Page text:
Hana Elion: That’s a beautiful way of putting it. Yeah, I think at the core of what we do, it is about those harmonies and songs that can be distilled into something that looks a bit like a folk song, and we like to play dress up with the songs and try on a bunch of different styles and genres, but at the core, it is always harmonies. And the thing in going independent with this record, we wanted to be like, “Okay, what’s the most us thing that we can do?” And the answer to that was, you know, removing some of the bells and whistles and doing something that was a little bit more folk minded.
Can you share a little bit about the story behind Winner, your third album?
JJ Mitchell: I think the title of it kind of speaks to what the journey was like. There was a lot of adversity thrown in our faces in terms of the music industry, also what everybody experienced on a personal level with the pandemic, and I feel like you can either give up, or you can decide every day to keep trying and declare yourself a winner of some kind. And that’s what this record is about: The different songs are hoping to explore ideas of commitment versus escaping, and winning versus losing, and how you define those things for yourself. And what do you do in the face of rejection? Hopefully this album speaks to that, and I hope it’s a joyful way of exploring those ideas.
In what ways is Winner the sequel to, or the natural evolution after your second album, The Fight?
JJ Mitchell: Good question. I think figuring out this journey of kind of figuring out who you are as an adult, I think The Fight was very much like the angsty teen years of our understanding of life and more specifically the industry and how to keep going as artists, and now Winner feels like we’ve reached adulthood. And there are some things that you wish you could change about the way the world works. There are some things you can fight to change and there are also some things that you can’t. And I think that that is kind of what the evolution has felt like from The Fight to Winner.
Recognizing of course, there was the EP used to be scared of the dark.
JJ Mitchell: Of course, of course. Which was very fun to me, that was our most collaborative work to date, and I think that that was just what the doctor ordered during COVID, to have kind of community and music during such an isolated time.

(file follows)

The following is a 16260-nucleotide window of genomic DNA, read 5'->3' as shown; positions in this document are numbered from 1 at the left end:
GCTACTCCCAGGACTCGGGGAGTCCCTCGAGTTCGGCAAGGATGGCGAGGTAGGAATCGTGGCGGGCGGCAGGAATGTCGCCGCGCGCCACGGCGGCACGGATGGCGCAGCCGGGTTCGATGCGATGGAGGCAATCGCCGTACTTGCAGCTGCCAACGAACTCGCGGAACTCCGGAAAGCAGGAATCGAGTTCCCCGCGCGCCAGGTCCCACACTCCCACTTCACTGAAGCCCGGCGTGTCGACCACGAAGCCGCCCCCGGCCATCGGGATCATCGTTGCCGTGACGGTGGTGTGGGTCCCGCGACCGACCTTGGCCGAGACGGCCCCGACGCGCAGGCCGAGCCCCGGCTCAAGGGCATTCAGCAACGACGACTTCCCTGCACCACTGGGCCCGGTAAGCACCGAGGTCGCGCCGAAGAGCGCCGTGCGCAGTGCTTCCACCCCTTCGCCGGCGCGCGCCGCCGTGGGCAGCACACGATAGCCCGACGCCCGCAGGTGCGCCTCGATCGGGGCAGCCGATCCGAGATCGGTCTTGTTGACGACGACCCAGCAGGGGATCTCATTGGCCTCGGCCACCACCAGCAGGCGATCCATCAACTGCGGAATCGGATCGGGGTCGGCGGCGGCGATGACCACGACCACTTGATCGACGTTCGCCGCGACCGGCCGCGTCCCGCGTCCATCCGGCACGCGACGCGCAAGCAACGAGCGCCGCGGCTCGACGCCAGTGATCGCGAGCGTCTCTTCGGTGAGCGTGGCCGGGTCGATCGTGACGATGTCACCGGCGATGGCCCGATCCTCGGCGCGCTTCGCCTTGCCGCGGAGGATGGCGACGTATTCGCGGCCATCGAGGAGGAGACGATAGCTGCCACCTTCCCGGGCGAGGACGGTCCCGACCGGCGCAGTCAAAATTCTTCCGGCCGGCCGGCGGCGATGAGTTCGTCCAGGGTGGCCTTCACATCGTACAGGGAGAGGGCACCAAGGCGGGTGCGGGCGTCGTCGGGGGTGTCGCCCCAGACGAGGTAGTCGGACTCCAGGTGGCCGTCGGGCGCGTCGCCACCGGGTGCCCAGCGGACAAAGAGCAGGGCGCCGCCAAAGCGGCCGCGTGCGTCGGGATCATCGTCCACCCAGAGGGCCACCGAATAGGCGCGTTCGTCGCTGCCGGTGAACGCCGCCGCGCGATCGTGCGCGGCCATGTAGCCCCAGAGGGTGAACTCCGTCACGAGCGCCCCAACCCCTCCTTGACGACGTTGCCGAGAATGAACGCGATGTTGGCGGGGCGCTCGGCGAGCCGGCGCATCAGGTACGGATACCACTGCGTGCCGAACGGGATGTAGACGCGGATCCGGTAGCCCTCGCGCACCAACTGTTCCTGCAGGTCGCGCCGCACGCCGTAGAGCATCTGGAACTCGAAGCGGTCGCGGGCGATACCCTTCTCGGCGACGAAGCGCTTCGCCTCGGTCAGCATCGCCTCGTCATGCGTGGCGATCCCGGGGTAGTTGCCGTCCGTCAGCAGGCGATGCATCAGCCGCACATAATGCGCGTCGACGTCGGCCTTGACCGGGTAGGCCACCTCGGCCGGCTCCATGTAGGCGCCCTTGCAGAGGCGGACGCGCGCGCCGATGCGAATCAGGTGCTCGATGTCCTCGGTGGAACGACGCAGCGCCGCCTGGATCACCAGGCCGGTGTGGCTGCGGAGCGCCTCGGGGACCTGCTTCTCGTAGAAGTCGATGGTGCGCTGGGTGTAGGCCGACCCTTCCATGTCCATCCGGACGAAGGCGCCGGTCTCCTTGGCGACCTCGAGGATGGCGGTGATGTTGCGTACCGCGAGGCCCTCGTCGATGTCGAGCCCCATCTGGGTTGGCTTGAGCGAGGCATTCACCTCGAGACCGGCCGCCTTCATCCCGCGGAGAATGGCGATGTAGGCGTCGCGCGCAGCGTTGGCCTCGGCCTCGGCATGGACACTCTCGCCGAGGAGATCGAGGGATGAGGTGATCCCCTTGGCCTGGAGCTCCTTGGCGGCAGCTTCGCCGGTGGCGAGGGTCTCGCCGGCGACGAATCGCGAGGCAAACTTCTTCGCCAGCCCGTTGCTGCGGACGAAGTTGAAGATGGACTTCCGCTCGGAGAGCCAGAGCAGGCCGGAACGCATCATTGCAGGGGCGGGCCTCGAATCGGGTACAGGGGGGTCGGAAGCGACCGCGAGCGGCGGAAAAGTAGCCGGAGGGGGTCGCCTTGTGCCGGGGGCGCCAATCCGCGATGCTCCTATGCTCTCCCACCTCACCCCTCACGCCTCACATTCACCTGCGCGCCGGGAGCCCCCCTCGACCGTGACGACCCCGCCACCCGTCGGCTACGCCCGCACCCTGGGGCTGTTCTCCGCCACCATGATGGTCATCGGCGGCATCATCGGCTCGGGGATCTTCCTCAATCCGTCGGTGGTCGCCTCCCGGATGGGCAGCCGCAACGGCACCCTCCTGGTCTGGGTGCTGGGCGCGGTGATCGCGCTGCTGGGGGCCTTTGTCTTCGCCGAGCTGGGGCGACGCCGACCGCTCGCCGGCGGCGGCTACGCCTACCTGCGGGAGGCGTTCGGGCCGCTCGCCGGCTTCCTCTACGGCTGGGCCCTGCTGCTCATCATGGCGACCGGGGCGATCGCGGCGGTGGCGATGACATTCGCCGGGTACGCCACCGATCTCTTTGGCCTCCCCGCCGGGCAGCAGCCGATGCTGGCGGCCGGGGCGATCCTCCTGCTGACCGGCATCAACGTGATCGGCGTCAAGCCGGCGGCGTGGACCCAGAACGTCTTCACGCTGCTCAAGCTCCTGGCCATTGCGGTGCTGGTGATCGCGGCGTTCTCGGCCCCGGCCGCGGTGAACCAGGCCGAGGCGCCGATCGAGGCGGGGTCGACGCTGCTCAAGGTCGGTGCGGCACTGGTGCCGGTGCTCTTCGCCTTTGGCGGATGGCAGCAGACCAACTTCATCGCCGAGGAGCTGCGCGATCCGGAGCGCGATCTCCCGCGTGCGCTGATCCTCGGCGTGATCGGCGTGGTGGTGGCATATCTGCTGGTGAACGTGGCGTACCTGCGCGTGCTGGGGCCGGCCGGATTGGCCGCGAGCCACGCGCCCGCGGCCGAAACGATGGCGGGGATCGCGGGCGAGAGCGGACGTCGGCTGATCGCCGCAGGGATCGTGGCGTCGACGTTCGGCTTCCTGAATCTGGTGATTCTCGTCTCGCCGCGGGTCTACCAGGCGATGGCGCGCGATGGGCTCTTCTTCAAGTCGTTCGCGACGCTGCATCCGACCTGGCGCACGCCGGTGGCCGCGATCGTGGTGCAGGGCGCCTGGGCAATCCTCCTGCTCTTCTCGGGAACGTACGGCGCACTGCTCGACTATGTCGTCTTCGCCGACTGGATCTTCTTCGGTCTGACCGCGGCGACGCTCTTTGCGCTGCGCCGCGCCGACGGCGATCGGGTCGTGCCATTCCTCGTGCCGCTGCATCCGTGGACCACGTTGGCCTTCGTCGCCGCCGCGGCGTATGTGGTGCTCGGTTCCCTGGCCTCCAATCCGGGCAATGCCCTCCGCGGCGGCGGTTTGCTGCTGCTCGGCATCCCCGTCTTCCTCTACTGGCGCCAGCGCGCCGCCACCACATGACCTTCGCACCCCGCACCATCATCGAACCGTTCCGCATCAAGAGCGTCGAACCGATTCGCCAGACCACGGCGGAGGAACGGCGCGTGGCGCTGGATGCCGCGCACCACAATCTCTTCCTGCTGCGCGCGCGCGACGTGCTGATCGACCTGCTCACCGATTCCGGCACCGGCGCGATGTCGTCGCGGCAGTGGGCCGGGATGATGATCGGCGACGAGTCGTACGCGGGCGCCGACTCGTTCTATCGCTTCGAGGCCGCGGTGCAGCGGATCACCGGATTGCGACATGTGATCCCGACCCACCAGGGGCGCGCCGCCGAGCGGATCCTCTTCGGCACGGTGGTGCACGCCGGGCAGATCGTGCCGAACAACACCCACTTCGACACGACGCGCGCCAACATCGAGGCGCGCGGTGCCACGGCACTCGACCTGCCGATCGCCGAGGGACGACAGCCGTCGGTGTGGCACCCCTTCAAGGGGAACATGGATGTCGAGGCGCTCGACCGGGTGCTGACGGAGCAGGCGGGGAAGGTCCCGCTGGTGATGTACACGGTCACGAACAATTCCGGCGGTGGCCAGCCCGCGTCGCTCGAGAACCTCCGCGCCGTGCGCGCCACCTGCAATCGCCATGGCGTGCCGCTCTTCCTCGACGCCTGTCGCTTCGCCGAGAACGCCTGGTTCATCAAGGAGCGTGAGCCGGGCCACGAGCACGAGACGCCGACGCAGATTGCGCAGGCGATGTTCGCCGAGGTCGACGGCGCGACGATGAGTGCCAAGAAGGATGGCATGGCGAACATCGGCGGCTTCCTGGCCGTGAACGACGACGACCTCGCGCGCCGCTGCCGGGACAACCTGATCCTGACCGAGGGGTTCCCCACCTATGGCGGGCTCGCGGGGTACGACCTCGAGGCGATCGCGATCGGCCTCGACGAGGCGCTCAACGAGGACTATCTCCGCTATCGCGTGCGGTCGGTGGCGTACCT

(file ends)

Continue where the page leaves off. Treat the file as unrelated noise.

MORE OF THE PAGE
You introduced this new era with the cathartic “Horsegirl,” easily one of the best indie rock songs I've heard in a long time. What inspired you to return, and to begin this album era, with that song in particular?
Hana Elion: We wanted to start on a slow burn vibes, not the song “Slow Burn,” although love that song, but we didn’t wanna hit them with the pop hit right away, so we wanted to kinda ease into the new campaign, and “Horsegirl” was a song that felt really… Like it had a lot of the elements of what’s to come on the record, but is also sort of like an underdog a little bit, it’s not the loudest song or the most uptempo song, but it’s one that we felt really encapsulated the new era of the music so that’s why we started with that one.
All I wanted was a touch of romance
And now my heart’s in the palm of your hand
We’re so entwined I could recognize
Your silhouette or the whites of your eyes
Sneaking out in the middle of the night
Waking up to the burning sunrise
Summer ended and we said goodbye
But I’m still basking in the light
You showed me something good
And I can’t forget it
But I’m a different breed
No, you can’t tame me
Scare off easily
So take it slowly
The album’s title track stands out as another empowering moment for the two of you. What is the story behind “Winner”?
JJ Mitchell: The way I remember it is that we were combing through and we were like, “What is it, what should the whole thing be called?“, and then we were like speaking through the lyrics, and then there was a line in what is now called winner, that was like, “I had to walk alone across the line to know I’m winning”, and then I thought we were like, “Winner.” That’s what it should be called. But anyways, whichever way it happened the song.
Hana Elion: The song is definitely like the thesis. “I had to walk alone across the line to know I’m winning” feels very both on an individual level, figuring out who you are as a person when everything gets stripped away due to a pandemic due to whatever, adversity face, but then also walking alone also alluded to kind of the career journey that we’ve been on for the past three and a half years of figuring out that we can do it on our own as well, and I think that… Yeah, the lyrics of that song and kind of the catharsis that comes at the end, when things erupt, feel relevant to what the whole album is trying to say in different pieces and parts.